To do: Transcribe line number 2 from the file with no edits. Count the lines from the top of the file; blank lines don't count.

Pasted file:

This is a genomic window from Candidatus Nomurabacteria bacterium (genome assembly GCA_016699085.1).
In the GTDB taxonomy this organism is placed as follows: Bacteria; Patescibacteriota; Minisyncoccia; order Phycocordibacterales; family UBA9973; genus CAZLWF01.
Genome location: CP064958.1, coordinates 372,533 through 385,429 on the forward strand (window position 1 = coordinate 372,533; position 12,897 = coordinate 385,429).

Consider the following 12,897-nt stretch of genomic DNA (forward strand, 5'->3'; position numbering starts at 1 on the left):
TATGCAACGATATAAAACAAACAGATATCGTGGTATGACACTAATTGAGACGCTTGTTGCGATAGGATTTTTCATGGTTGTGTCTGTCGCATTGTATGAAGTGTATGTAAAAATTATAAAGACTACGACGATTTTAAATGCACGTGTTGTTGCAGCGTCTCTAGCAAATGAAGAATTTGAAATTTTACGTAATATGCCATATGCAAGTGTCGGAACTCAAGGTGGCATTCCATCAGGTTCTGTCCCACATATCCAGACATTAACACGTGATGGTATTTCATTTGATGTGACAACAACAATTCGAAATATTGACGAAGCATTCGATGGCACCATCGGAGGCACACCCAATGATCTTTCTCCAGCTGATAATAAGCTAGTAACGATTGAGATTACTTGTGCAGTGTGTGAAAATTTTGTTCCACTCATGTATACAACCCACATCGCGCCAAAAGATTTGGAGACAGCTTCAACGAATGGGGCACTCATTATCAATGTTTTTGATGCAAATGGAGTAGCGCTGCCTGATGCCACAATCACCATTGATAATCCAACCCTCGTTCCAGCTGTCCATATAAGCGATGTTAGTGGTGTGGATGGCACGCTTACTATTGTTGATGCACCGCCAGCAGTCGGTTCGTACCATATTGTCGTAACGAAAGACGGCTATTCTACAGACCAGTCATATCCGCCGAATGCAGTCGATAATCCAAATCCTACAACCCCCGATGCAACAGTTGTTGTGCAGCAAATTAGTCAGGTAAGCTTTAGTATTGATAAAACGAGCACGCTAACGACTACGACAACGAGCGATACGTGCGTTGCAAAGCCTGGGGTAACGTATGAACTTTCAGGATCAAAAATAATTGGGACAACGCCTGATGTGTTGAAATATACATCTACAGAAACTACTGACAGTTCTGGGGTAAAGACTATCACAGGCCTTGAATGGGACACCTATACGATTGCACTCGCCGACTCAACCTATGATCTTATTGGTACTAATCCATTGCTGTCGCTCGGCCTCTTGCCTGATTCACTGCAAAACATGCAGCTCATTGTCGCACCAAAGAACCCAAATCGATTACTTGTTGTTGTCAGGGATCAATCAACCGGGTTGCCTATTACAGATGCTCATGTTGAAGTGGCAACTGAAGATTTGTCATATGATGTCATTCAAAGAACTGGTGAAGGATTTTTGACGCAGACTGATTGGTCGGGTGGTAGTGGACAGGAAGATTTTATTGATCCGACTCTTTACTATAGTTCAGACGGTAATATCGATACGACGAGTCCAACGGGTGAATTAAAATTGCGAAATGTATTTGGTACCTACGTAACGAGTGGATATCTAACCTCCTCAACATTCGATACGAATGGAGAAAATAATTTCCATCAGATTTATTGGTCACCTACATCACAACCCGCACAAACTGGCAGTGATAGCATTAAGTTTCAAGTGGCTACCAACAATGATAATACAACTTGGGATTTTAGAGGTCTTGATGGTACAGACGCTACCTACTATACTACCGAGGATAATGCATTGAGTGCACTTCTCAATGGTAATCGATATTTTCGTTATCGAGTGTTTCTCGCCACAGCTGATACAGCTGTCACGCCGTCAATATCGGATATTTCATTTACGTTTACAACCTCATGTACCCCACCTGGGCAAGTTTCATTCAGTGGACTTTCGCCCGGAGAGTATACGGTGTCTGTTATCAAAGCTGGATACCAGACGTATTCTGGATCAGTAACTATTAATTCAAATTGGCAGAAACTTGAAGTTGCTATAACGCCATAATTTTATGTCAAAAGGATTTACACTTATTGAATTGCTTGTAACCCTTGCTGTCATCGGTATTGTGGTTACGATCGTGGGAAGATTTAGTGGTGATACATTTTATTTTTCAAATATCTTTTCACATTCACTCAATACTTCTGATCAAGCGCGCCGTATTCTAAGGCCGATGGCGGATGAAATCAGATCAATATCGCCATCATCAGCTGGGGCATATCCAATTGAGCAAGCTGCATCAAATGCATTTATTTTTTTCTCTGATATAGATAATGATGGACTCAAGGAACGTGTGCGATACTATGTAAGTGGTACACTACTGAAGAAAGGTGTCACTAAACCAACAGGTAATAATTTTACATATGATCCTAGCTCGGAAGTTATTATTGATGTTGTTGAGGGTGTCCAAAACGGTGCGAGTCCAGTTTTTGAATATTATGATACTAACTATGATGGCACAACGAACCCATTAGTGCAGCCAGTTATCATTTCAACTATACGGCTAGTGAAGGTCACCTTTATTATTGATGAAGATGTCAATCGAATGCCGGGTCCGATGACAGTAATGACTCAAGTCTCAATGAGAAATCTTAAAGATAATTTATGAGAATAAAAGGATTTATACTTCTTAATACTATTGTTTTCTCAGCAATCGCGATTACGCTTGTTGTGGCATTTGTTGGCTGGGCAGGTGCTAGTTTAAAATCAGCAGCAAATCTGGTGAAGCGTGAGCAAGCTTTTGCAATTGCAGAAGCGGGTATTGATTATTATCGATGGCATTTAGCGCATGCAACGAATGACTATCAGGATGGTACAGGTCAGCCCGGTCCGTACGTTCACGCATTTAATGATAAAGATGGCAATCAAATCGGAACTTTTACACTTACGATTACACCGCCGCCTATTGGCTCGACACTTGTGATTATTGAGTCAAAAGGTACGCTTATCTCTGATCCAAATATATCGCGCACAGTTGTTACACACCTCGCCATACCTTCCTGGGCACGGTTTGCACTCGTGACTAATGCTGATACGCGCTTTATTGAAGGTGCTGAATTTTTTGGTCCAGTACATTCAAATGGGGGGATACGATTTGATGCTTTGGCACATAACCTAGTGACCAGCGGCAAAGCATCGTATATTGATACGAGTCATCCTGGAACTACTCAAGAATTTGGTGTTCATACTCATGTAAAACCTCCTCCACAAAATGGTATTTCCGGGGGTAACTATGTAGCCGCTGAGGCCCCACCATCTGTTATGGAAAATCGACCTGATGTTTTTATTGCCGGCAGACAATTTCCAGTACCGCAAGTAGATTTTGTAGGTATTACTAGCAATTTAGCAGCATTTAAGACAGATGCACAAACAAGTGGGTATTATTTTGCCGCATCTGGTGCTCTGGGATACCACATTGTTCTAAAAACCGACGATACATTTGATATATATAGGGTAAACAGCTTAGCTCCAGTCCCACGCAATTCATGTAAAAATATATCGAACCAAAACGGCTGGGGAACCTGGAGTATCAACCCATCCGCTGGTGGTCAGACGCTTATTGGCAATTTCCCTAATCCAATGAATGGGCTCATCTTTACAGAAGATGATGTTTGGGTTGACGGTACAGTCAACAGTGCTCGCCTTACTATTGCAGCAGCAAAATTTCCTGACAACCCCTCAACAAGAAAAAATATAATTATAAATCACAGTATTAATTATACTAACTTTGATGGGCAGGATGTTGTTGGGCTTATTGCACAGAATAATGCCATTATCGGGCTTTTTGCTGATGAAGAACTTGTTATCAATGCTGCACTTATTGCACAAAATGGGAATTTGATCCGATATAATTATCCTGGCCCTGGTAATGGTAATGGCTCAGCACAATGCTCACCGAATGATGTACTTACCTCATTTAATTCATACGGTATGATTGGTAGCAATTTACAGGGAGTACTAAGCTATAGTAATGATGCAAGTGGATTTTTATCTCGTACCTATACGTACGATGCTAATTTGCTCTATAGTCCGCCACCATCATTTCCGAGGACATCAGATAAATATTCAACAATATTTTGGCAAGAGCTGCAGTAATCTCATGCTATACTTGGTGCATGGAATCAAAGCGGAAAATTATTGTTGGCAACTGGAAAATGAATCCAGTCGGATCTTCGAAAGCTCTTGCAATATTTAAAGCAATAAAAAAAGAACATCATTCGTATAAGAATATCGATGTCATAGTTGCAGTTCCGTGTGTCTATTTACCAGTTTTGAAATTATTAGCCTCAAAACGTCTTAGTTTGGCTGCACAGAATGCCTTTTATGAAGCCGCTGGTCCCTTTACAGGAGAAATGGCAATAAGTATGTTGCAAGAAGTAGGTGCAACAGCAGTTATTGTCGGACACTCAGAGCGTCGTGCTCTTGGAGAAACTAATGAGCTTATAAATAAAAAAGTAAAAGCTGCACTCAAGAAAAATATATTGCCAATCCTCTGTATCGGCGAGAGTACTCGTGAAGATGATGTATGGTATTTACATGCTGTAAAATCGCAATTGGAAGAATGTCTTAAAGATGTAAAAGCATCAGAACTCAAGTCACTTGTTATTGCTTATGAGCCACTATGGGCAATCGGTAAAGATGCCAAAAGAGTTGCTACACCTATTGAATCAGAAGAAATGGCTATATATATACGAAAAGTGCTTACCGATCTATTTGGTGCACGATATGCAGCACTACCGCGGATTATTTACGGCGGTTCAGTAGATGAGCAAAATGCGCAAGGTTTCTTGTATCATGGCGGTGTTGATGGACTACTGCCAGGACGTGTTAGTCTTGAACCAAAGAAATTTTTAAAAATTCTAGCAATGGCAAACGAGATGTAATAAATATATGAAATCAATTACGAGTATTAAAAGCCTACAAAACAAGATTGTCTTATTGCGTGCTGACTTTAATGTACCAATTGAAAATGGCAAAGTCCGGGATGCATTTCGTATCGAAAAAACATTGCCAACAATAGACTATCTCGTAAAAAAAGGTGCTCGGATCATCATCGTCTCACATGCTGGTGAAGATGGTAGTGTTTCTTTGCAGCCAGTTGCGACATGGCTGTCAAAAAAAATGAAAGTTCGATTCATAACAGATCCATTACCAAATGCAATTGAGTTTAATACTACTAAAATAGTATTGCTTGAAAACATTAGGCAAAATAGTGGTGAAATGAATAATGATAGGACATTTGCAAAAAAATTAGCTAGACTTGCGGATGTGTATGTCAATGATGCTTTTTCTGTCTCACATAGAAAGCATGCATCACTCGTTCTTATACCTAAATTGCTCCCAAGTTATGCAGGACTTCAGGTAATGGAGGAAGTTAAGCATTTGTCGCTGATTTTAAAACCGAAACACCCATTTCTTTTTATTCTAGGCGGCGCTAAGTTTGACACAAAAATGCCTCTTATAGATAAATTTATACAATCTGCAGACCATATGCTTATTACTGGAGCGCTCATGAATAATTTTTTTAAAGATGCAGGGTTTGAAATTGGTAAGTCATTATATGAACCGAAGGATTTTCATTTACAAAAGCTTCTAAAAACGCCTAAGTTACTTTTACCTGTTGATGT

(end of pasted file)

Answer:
In the GTDB taxonomy this organism is placed as follows: Bacteria; Patescibacteriota; Minisyncoccia; order Phycocordibacterales; family UBA9973; genus CAZLWF01.